The final speaker of the Strategic Plenary Session was Linda Horton, the Associate Director for Science for Basic Energy Sciences in the DOE Office of Science, who said she was delighted to return to the virtual Users’ Meeting as a keynote speaker. Horton began by presenting leadership changes at the DOE and introducing the wide range of capabilities the Office of Science supports each year, before turning to the impact of the pandemic.

“The light sources were really engaged in the characterization of the COVID-19 virus for the development of vaccines. They determined more than 350 protein structures related to the virus or its vaccines. However, this is very small compared to the decades of contributions of the light sources to drug development overall,” said Horton. “Not only the light sources were part of our national response to the pandemic, but also the nanocenters supported studies on how we can better combat viruses such as COVID-19 by investigating the effectiveness of masks or designing antiviral coatings using nanoparticles.”

The DOE not only learned scientifically from this pandemic - Horton also stressed that they are working on a report based on roundtable discussion regarding essential topics, such as remote operations and effective communication.

In the rest of her presentation, she spoke about the various resources the department offers, from reports on state-of-the-art research activities to various funding opportunities for a wide variety of research topics, such as microelectronics, chemical sciences, data sciences, and infrastructure improvement.

Once the talks had concluded, the audience had the opportunity to ask questions to all speakers, leading to a lively discussion about research opportunities. 

From single-molecule circuits to seafloor minerals

The next day, meeting attendees came together for the scientific plenary, which included three scientific presentations. The first scientific presentation, titled “Physics and Chemistry of Single-Molecule Circuits,” was presented by Latha Venkataraman, Lawrence Gussman Professor of Applied Physics and Professor of Chemistry at Columbia University.

Following this first keynote, James Fraser, Professor, Department of Bioengineering and Therapeutic Sciences at University of California San Francisco, spoke about “Targeting COVID-19 Viral Enzymes in an Evolving Landscape of Publishing and Peer Review.”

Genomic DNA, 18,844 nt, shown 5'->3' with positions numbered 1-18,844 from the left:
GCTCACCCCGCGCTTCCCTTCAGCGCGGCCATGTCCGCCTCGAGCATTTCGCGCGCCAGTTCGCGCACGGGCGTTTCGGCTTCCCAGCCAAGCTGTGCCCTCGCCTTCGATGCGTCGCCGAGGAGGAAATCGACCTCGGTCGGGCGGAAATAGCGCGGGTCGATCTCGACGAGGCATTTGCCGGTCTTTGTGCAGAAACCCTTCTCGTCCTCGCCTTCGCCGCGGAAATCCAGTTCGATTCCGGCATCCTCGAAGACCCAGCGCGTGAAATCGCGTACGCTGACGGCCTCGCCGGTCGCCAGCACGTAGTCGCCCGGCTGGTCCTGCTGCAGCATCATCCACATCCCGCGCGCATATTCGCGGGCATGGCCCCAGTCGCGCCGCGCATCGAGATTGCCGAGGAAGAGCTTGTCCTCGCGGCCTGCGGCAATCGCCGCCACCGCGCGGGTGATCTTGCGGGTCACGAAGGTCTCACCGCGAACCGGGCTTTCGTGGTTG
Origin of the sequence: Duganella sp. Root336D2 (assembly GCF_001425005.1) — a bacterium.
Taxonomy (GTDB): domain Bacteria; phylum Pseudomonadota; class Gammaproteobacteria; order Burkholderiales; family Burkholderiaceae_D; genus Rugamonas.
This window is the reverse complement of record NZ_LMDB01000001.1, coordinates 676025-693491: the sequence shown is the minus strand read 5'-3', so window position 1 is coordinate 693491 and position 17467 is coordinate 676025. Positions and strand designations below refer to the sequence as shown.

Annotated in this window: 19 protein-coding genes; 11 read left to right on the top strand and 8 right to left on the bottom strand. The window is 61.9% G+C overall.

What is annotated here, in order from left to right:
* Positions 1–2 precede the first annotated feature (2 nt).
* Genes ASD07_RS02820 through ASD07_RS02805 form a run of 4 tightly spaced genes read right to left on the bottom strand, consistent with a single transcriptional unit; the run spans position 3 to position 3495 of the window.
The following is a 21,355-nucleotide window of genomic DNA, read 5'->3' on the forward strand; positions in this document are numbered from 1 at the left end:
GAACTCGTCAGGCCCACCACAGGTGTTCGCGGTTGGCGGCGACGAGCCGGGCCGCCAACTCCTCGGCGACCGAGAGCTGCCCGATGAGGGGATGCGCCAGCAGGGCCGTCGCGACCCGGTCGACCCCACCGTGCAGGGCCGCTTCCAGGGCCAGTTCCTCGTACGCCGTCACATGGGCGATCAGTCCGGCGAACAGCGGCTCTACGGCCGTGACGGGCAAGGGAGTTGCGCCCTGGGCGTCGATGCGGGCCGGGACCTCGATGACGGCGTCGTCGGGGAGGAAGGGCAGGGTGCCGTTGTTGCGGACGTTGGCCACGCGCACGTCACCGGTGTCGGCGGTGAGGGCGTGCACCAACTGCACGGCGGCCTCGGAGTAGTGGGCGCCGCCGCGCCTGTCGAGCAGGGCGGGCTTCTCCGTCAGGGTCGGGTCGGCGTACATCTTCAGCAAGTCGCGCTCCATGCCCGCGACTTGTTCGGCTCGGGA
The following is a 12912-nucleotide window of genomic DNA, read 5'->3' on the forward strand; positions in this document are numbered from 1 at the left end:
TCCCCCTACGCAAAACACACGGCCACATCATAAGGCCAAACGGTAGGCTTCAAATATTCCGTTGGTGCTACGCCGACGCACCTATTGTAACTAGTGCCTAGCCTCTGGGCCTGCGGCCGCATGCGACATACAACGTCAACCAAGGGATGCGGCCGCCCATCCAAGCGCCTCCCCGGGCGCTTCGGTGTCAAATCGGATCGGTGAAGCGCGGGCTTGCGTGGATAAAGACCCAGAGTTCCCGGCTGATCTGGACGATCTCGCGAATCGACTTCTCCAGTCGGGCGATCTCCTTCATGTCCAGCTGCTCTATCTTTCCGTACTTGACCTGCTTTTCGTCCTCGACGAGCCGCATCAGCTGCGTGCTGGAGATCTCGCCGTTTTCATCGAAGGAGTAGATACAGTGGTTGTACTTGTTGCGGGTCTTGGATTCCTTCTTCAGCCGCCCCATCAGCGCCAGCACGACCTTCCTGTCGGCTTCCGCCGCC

In the final presentation, Brandy Toner, Professor at the College of Food, Agricultural, and Natural Resource Sciences at University of Minnesota, spoke about “Seafloor Sulfide Minerals are Microbial Hot-spots in the Deep, Cold, and Dark Ocean.”

The session also included presentations by the awardees of the Julian Baumert Award and the Chasman Award about their research projects. This year’s award session included both last and this year’s awards.

For those who missed the event, the UECs have uploaded full recordings of all scientific and strategic presentations in the agenda on the Users’ Meeting website.

Just two facilities, but so many areas of science

This year’s Users’ Meeting featured 12 in-depth workshops on a wide range of scientific topics. Researchers presented scientific studies and results ranging from paleoanthropology to additive manufacturing processes, showing the true breadth of research done at both user facilities.

“The virtual platform allowed us to organize 12 excellent scientific workshops this year,” said CFN User Administrator Grace Webster, who organized the meeting together with NSLS-II User Administrator Gretchen Cisco and the two UECs. “They were all well attended, with attendees from 38 countries, some of whom indicated that they would not have been able to attend if the meeting was held in-person.”

Additional information, including full recordings, can be found for each of the following workshops:

  • NSLS-II and CFN Microscopes 101: Techniques, Applications, and Access
  • Correlating Structure and Properties in Additively Manufactured Metals through Multimodal Characterization Approaches Back
  • Cryo-EM at LBMS: Protein Structures, Protein-protein and Protein-cell Interactions
  • Ultrafast Pump Probe Optical Microscopy Techniques and their Applications in Nanoscience
  • Characterization and Speciation of Marine Materials using Synchrotron Probes
  • Exploring Future Collaborations Between NNSA and BNL/NSLS-II
  • Scientific Python for Data Analysis at NSLS-II
  • Towards the Next Generation of Photothermal and Near-Field Infrared Nanospectroscopy at the CFN and NSLS-II
  • Structural Responses to Electronic Order in Quantum Materials from Total Scattering Approaches
  • Liquid Surface Science
  • Machine Learning Augmented X-Ray Scattering and Spectroscopies
  • Unraveling the Past – Paleoanthropology and X-ray Imaging

Similar to last year’s successful virtual meeting, the NSLS-II and CFN UECs are still considering adding a virtual component to future in-person meetings. They hope the added virtual component will make the meetings more accessible to the scientific community.

NSLS-II and CFN look forward to hosting their next joint Users’ Meeting in 2022.

The two UECs would like to thank all sponsors of the 2021 joint User’s Meeting.

Brookhaven National Laboratory is supported by the U.S. Department of Energy’s Office of Science. The Office of Science is the single largest supporter of basic research in the physical sciences in the United States and is working to address some of the most pressing challenges of our time. For more information, visit https://energy.gov/science.

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2021-19007  |  INT/EXT  |  Newsroom